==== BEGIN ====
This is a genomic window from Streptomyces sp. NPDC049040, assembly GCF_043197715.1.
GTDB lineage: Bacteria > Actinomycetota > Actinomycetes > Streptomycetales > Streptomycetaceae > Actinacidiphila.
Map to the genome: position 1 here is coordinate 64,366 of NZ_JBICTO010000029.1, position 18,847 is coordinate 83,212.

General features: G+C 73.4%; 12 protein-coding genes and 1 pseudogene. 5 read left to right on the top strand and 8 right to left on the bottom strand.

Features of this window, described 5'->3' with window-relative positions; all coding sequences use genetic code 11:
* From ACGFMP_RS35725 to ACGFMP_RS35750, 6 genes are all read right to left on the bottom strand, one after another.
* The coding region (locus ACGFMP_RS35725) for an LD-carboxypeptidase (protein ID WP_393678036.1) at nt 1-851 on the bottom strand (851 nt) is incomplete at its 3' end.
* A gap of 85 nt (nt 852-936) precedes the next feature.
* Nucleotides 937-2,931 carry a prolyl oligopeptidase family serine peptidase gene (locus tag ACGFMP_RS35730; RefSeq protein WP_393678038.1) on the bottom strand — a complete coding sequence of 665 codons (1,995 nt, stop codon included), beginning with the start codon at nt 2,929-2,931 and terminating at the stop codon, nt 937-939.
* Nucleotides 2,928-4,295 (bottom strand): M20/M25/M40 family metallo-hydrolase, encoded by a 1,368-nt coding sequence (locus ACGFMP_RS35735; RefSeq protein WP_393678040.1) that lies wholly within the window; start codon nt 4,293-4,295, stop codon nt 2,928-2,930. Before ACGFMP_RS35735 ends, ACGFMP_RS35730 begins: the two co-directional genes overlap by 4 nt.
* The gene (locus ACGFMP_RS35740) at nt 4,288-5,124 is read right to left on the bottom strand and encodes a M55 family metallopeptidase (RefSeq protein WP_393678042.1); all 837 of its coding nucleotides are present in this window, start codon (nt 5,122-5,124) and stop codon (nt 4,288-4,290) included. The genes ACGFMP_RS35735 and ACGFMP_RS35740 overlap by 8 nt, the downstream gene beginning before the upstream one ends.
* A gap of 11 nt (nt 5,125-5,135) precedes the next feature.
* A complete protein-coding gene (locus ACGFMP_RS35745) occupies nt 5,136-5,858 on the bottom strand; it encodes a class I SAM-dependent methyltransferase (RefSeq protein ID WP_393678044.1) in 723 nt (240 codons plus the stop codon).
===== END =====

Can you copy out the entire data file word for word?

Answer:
This is a genomic window from Streptomyces sp. NPDC049040, assembly GCF_043197715.1.
GTDB lineage: Bacteria > Actinomycetota > Actinomycetes > Streptomycetales > Streptomycetaceae > Actinacidiphila.
Map to the genome: position 1 here is coordinate 64,366 of NZ_JBICTO010000029.1, position 18,847 is coordinate 83,212.

General features: G+C 73.4%; 12 protein-coding genes and 1 pseudogene. 5 read left to right on the top strand and 8 right to left on the bottom strand.

Features of this window, described 5'->3' with window-relative positions; all coding sequences use genetic code 11:
* From ACGFMP_RS35725 to ACGFMP_RS35750, 6 genes are all read right to left on the bottom strand, one after another.
* The coding region (locus ACGFMP_RS35725) for an LD-carboxypeptidase (protein ID WP_393678036.1) at nt 1-851 on the bottom strand (851 nt) is incomplete at its 3' end.
* A gap of 85 nt (nt 852-936) precedes the next feature.
* Nucleotides 937-2,931 carry a prolyl oligopeptidase family serine peptidase gene (locus tag ACGFMP_RS35730; RefSeq protein WP_393678038.1) on the bottom strand — a complete coding sequence of 665 codons (1,995 nt, stop codon included), beginning with the start codon at nt 2,929-2,931 and terminating at the stop codon, nt 937-939.
* Nucleotides 2,928-4,295 (bottom strand): M20/M25/M40 family metallo-hydrolase, encoded by a 1,368-nt coding sequence (locus ACGFMP_RS35735; RefSeq protein WP_393678040.1) that lies wholly within the window; start codon nt 4,293-4,295, stop codon nt 2,928-2,930. Before ACGFMP_RS35735 ends, ACGFMP_RS35730 begins: the two co-directional genes overlap by 4 nt.
* The gene (locus ACGFMP_RS35740) at nt 4,288-5,124 is read right to left on the bottom strand and encodes a M55 family metallopeptidase (RefSeq protein WP_393678042.1); all 837 of its coding nucleotides are present in this window, start codon (nt 5,122-5,124) and stop codon (nt 4,288-4,290) included. The genes ACGFMP_RS35735 and ACGFMP_RS35740 overlap by 8 nt, the downstream gene beginning before the upstream one ends.
* A gap of 11 nt (nt 5,125-5,135) precedes the next feature.
* A complete protein-coding gene (locus ACGFMP_RS35745) occupies nt 5,136-5,858 on the bottom strand; it encodes a class I SAM-dependent methyltransferase (RefSeq protein ID WP_393678044.1) in 723 nt (240 codons plus the stop codon).